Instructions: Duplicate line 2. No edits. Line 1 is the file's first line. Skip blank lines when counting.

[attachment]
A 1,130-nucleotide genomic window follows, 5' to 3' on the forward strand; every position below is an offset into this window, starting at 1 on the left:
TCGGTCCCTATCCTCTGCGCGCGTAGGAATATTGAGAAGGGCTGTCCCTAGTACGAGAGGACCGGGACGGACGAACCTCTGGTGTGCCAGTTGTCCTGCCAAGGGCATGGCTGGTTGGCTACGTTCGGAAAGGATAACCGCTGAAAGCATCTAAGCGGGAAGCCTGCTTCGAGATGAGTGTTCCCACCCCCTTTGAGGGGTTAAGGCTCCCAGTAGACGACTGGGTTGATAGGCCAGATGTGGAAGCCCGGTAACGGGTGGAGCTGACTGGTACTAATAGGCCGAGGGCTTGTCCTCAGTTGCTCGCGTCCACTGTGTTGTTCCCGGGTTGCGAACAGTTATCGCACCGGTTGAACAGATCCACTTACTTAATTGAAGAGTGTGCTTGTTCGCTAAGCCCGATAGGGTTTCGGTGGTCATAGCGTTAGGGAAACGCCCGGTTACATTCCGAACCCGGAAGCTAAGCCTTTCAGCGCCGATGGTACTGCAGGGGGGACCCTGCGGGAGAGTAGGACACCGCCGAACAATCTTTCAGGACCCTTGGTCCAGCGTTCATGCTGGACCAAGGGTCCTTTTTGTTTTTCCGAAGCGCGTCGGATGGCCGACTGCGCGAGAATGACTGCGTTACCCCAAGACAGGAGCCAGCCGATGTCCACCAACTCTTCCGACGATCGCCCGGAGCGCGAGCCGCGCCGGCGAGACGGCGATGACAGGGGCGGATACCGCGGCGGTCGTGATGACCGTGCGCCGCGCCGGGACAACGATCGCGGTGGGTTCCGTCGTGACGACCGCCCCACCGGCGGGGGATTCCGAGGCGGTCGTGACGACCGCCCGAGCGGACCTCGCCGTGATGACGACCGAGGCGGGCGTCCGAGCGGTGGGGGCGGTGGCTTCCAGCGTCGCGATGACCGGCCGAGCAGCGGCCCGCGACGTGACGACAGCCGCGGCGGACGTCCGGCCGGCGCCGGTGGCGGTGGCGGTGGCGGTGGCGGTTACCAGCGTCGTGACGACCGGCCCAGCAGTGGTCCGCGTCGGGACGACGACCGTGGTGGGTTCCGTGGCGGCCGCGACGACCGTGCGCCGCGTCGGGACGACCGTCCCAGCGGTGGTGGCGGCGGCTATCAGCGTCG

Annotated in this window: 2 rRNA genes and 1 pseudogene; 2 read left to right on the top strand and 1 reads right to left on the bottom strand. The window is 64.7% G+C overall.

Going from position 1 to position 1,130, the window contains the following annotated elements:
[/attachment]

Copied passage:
TCGGTCCCTATCCTCTGCGCGCGTAGGAATATTGAGAAGGGCTGTCCCTAGTACGAGAGGACCGGGACGGACGAACCTCTGGTGTGCCAGTTGTCCTGCCAAGGGCATGGCTGGTTGGCTACGTTCGGAAAGGATAACCGCTGAAAGCATCTAAGCGGGAAGCCTGCTTCGAGATGAGTGTTCCCACCCCCTTTGAGGGGTTAAGGCTCCCAGTAGACGACTGGGTTGATAGGCCAGATGTGGAAGCCCGGTAACGGGTGGAGCTGACTGGTACTAATAGGCCGAGGGCTTGTCCTCAGTTGCTCGCGTCCACTGTGTTGTTCCCGGGTTGCGAACAGTTATCGCACCGGTTGAACAGATCCACTTACTTAATTGAAGAGTGTGCTTGTTCGCTAAGCCCGATAGGGTTTCGGTGGTCATAGCGTTAGGGAAACGCCCGGTTACATTCCGAACCCGGAAGCTAAGCCTTTCAGCGCCGATGGTACTGCAGGGGGGACCCTGCGGGAGAGTAGGACACCGCCGAACAATCTTTCAGGACCCTTGGTCCAGCGTTCATGCTGGACCAAGGGTCCTTTTTGTTTTTCCGAAGCGCGTCGGATGGCCGACTGCGCGAGAATGACTGCGTTACCCCAAGACAGGAGCCAGCCGATGTCCACCAACTCTTCCGACGATCGCCCGGAGCGCGAGCCGCGCCGGCGAGACGGCGATGACAGGGGCGGATACCGCGGCGGTCGTGATGACCGTGCGCCGCGCCGGGACAACGATCGCGGTGGGTTCCGTCGTGACGACCGCCCCACCGGCGGGGGATTCCGAGGCGGTCGTGACGACCGCCCGAGCGGACCTCGCCGTGATGACGACCGAGGCGGGCGTCCGAGCGGTGGGGGCGGTGGCTTCCAGCGTCGCGATGACCGGCCGAGCAGCGGCCCGCGACGTGACGACAGCCGCGGCGGACGTCCGGCCGGCGCCGGTGGCGGTGGCGGTGGCGGTGGCGGTTACCAGCGTCGTGACGACCGGCCCAGCAGTGGTCCGCGTCGGGACGACGACCGTGGTGGGTTCCGTGGCGGCCGCGACGACCGTGCGCCGCGTCGGGACGACCGTCCCAGCGGTGGTGGCGGCGGCTATCAGCGTCG